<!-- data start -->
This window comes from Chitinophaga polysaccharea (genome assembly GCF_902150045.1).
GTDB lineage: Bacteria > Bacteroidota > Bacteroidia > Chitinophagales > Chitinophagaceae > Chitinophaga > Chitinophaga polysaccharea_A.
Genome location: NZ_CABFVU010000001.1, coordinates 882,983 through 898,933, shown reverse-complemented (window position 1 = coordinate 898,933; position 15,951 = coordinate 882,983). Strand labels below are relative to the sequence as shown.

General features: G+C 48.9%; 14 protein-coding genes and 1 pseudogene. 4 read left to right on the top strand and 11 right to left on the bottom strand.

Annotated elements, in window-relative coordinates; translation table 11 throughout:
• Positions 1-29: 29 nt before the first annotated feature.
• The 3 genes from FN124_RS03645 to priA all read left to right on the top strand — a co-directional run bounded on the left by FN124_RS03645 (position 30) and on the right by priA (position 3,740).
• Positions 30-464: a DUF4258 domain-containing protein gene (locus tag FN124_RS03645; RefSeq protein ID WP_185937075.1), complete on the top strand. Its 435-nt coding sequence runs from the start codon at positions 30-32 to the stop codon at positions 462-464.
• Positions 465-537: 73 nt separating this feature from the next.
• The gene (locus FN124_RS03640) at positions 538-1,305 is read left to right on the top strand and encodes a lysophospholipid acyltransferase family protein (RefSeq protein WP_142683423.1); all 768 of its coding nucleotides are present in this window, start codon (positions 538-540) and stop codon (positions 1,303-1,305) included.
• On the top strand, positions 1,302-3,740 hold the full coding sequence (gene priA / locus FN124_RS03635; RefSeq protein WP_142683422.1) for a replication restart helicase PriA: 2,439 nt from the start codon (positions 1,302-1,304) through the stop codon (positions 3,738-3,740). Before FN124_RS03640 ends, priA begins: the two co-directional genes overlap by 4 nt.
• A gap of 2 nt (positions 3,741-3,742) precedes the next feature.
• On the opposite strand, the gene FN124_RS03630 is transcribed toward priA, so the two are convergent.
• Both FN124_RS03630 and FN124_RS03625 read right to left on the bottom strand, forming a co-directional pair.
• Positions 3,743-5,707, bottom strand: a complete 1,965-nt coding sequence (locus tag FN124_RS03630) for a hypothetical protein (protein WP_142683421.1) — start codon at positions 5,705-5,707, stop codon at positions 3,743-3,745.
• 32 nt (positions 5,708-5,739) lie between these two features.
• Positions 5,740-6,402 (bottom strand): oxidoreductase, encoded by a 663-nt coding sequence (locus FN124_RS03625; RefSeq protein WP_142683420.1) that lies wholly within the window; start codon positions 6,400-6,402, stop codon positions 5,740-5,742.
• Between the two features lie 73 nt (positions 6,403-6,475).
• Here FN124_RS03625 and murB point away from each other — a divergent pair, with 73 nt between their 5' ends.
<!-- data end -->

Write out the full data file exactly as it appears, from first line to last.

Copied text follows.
This window comes from Chitinophaga polysaccharea (genome assembly GCF_902150045.1).
GTDB lineage: Bacteria > Bacteroidota > Bacteroidia > Chitinophagales > Chitinophagaceae > Chitinophaga > Chitinophaga polysaccharea_A.
Genome location: NZ_CABFVU010000001.1, coordinates 882,983 through 898,933, shown reverse-complemented (window position 1 = coordinate 898,933; position 15,951 = coordinate 882,983). Strand labels below are relative to the sequence as shown.

General features: G+C 48.9%; 14 protein-coding genes and 1 pseudogene. 4 read left to right on the top strand and 11 right to left on the bottom strand.

Annotated elements, in window-relative coordinates; translation table 11 throughout:
• Positions 1-29: 29 nt before the first annotated feature.
• The 3 genes from FN124_RS03645 to priA all read left to right on the top strand — a co-directional run bounded on the left by FN124_RS03645 (position 30) and on the right by priA (position 3,740).
• Positions 30-464: a DUF4258 domain-containing protein gene (locus tag FN124_RS03645; RefSeq protein ID WP_185937075.1), complete on the top strand. Its 435-nt coding sequence runs from the start codon at positions 30-32 to the stop codon at positions 462-464.
• Positions 465-537: 73 nt separating this feature from the next.
• The gene (locus FN124_RS03640) at positions 538-1,305 is read left to right on the top strand and encodes a lysophospholipid acyltransferase family protein (RefSeq protein WP_142683423.1); all 768 of its coding nucleotides are present in this window, start codon (positions 538-540) and stop codon (positions 1,303-1,305) included.
• On the top strand, positions 1,302-3,740 hold the full coding sequence (gene priA / locus FN124_RS03635; RefSeq protein WP_142683422.1) for a replication restart helicase PriA: 2,439 nt from the start codon (positions 1,302-1,304) through the stop codon (positions 3,738-3,740). Before FN124_RS03640 ends, priA begins: the two co-directional genes overlap by 4 nt.
• A gap of 2 nt (positions 3,741-3,742) precedes the next feature.
• On the opposite strand, the gene FN124_RS03630 is transcribed toward priA, so the two are convergent.
• Both FN124_RS03630 and FN124_RS03625 read right to left on the bottom strand, forming a co-directional pair.
• Positions 3,743-5,707, bottom strand: a complete 1,965-nt coding sequence (locus tag FN124_RS03630) for a hypothetical protein (protein WP_142683421.1) — start codon at positions 5,705-5,707, stop codon at positions 3,743-3,745.
• 32 nt (positions 5,708-5,739) lie between these two features.
• Positions 5,740-6,402 (bottom strand): oxidoreductase, encoded by a 663-nt coding sequence (locus FN124_RS03625; RefSeq protein WP_142683420.1) that lies wholly within the window; start codon positions 6,400-6,402, stop codon positions 5,740-5,742.
• Between the two features lie 73 nt (positions 6,403-6,475).
• Here FN124_RS03625 and murB point away from each other — a divergent pair, with 73 nt between their 5' ends.